SEATTLE – Inside the Seahawks locker room late Monday, there were Canadian-themed onesies and Kevin Durant throwback jerseys and sneakers adorned with spikes and diamond-studded sunglasses worn indoors. There was Tupac growling from the speakers. There were players sick with the flu that tore through team headquarters last week and teammates who danced in delirium after another game won by single digits.
And there was, of course, the most resilient team in pro football, if not the best, or the most impressive, or the most dominant. Minutes earlier, that team’s coach, Pete Carroll, had stood before his latest version of the Seahawks and told them, essentially, do right, longer. That was his theme. That’s what he kept repeating. Because so far this season, Seattle has been team Do Right Long Enough.
On Monday night, in the kind of strange and strangely beautiful game that has come to define the Seahawks under Carroll, Seattle fell behind at halftime, rattled off 24 straight points, blew a double-digit lead and held on, somehow, to triumph. The Seahawks have now played nine games this season that were decided by seven points or fewer. They have won eight of them, including this latest seesaw affair. They’re also 4-0 in games decided by a field goal or less and, by virtue of their latest victory, they have climbed above the 49ers, atop their division and into the No. 2 position in the NFC.
This might seem like some sort of preferred style, a personality quirk, similar to all the onesies and creative touchdown celebrations. (The latest, a recreation of a New Edition dance on Monday night, ranks among this season’s best.) But this is not, repeat not, how Seattle wants to play. It’s a method preferred over all other alternatives—like, say, losing close games; or, worse, falling by large margins—but, as guard D.J. Fluker said in that victorious locker room, “We want to blow teams out. We’re trying to establish that consistency.”
Do right longer, more or less. For a team that is endearing in both style and fortitude, that has rebuilt around quarterback Russell Wilson in recent years, that waved goodbye to Earl Thomas and Richard Sherman and Michael Bennett and so many others, the Seahawks reinforced on Monday night that they are capable of another Super Bowl run. That is not, repeat not, to say they’re now the favorite. Nor is that to say they are without flaws. But in an NFC where it’s possible to make cases for or against the Saints, Seahawks, Packers, 49ers and even Vikings, the team that just keeps winning is as good a bet as any down the stretch.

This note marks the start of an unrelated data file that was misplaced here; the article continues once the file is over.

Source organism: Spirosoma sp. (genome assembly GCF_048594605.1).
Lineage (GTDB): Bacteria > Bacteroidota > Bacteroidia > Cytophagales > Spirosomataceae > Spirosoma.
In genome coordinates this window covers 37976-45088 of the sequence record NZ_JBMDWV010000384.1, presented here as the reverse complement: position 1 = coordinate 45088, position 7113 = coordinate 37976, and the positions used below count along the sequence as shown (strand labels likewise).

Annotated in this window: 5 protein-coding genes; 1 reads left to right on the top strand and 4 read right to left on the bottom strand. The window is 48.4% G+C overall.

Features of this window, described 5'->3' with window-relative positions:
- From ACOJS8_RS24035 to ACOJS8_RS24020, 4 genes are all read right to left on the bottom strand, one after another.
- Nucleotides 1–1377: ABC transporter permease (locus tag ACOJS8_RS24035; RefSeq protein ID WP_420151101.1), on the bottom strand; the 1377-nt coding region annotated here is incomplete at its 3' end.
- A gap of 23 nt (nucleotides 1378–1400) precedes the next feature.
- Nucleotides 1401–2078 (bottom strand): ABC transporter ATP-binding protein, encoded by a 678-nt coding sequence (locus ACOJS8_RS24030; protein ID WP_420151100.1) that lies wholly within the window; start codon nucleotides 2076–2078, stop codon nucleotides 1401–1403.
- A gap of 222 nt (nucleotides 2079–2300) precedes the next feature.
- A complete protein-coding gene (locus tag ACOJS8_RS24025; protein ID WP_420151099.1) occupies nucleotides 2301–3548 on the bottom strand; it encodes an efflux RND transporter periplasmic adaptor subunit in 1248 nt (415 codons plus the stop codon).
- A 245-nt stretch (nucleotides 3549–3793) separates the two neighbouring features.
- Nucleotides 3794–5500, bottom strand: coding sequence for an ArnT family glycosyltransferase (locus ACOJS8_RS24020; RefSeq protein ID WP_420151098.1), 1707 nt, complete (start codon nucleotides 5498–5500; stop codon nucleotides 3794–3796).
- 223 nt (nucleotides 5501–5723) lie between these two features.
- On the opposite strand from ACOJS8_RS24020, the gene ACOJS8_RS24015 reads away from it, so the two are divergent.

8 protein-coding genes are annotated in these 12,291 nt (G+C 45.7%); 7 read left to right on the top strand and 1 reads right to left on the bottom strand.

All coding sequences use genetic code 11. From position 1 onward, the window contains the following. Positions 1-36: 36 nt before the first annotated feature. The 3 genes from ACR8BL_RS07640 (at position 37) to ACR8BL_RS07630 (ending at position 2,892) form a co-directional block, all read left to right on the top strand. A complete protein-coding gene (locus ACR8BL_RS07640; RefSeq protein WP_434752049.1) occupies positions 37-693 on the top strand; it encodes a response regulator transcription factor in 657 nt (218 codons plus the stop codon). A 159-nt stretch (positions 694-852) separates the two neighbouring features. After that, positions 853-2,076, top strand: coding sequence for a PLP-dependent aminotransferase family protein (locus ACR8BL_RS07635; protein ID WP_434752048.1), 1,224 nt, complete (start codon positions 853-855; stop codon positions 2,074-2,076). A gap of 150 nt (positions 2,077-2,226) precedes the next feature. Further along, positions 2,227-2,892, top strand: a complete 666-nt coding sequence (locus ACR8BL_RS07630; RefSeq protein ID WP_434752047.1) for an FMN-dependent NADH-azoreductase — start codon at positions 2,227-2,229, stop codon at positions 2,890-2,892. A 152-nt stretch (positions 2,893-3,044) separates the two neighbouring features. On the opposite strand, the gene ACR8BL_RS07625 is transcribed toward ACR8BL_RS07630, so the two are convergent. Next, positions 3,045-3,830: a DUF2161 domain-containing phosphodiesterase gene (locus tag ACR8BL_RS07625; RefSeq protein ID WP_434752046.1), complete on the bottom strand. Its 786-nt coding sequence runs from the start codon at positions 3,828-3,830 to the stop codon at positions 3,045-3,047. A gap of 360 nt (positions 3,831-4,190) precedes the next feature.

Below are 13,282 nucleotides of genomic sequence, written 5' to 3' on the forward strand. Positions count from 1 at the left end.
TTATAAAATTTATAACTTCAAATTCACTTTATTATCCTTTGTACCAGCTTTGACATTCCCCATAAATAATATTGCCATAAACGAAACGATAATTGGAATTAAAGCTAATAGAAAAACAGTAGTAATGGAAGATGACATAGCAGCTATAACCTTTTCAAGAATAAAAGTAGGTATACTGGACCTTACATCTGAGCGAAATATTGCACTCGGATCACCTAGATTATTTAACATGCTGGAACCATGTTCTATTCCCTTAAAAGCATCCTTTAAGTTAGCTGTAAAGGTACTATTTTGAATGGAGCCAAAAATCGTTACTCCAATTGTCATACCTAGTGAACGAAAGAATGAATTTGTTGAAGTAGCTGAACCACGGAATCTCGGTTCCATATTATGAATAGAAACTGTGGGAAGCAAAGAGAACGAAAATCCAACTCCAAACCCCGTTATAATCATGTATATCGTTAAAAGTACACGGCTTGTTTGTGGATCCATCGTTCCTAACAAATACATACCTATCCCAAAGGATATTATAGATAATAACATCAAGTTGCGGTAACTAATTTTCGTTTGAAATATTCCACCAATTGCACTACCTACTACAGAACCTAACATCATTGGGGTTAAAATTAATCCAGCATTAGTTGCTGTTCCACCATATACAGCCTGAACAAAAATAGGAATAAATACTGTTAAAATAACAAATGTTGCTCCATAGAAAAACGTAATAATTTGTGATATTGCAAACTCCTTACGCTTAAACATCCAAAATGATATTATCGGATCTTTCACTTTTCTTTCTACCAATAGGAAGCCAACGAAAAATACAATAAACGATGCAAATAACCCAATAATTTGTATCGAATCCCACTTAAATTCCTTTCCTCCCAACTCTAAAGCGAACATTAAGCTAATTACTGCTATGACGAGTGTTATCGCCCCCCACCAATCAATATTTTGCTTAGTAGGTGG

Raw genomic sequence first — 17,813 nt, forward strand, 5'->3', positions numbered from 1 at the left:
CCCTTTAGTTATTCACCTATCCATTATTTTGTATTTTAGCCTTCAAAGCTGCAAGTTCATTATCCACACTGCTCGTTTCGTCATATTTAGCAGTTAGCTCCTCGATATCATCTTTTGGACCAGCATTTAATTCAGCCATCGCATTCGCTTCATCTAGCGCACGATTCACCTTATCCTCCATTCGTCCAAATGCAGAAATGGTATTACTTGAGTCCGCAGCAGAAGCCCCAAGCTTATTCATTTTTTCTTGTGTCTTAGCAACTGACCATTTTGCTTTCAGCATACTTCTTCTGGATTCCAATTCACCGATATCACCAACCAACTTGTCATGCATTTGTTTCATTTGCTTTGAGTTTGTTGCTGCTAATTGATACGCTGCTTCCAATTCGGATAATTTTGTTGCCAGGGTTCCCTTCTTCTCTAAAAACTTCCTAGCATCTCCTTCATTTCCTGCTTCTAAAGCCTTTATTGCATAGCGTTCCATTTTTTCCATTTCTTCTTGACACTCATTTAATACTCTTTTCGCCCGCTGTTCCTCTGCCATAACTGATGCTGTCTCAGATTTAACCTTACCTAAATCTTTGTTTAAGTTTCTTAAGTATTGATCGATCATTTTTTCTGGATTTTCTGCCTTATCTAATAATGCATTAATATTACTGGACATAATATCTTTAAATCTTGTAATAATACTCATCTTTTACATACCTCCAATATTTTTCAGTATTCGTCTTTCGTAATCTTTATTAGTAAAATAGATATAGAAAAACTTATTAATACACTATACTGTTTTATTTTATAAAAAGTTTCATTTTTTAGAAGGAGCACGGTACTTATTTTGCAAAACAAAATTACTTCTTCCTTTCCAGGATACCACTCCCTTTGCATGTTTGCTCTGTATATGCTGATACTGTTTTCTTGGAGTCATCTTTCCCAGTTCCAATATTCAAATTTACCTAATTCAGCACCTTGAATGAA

Monday was proof of all of that. Proof that the Seahawks defense can, at times, resemble a sieve, like on the Vikings opening march for a touchdown, or when Laquon Treadwell shook loose behind some badly blown coverage for a 58-yard fourth-quarter score. Proof that the Seahawks can now deploy two starting-caliber running backs in Chris Carson (who has had fumble issues) and Rashaad Penny (who has seemed to realize his potential the past two weeks). And proof that Wilson, the signal-caller who has won and lost Super Bowls with Seattle, has become a bonafide MVP candidate. (Most would rank him behind Baltimore’s Lamar Jackson but not by a huge gap, although an admittedly biased Fluker says he thinks Wilson deserves the nod.)
Against the Vikings, the Seahawks allowed 354 yards. D.K. Metcalf lost a fumble. Wilson threw a pick-six that started when his pass was batted into the air, then batted by him back into the air as if engaged in some beach volleyball near the 10-yard line, then snagged by Vikings safety Anthony Harris, who sprinted 20 yards into the end zone. They did all that and still won, which could be said about so many of their games this season (and, in this one, they were aided by the absence of star Vikings wideout Adam Thielen and the early departure of both running back Dalvin Cook and tackle Riley Reiff to injuries). Still, all wins count, and the Seahawks now have 10 of them with four games remaining.
One could make a case both ways for several other contenders. The Saints still have their offensive firepower and now have built an increasingly stout defense. But their quarterback, Drew Brees, will turn 41 in January. The 49ers look like a complete team, balanced in all aspects, and yet they’ve lost two games recently on the final play. Would you bet on Jimmy Garoppolo over Wilson? The Packers look awesome some weeks and less so in others; some of their losses (Chargers stumble, Week 10; 49ers shellacking, Week 12) are difficult to explain, as are even some of their wins (Chicago, Week 1).
Point is, the Seahawks can present as compelling a case as anybody. That doesn’t mean they’ll win the Super Bowl, or even advance past their first playoff game. But just-before-season or in-season additions by general manager John Schneider—like defensive end Jadeveon Clowney, safety Quandre Diggs and, perhaps, wideout Josh Gordon—now look prescient. The Seahawks defense can, at times, appear good enough for January. A home game or two would help. Plus, well, Russ. He’ll keep the Seahawks in games, keep them close, give them a chance to win. “We’re playing our best ball right now,” tackle Duane Brown said, even while acknowledging that, in a few weeks, sloppy wins and squandered leads simply won’t be enough. Not for the Seahawks to get where they really want to go.
For now, 10-2 beats pretty much any alternative. Do right longer? Then maybe this team becomes Carroll’s latest reclamation project, rebuilt around an MVP-candidate at quarterback, a group that can turn a strange season into something more. Maybe.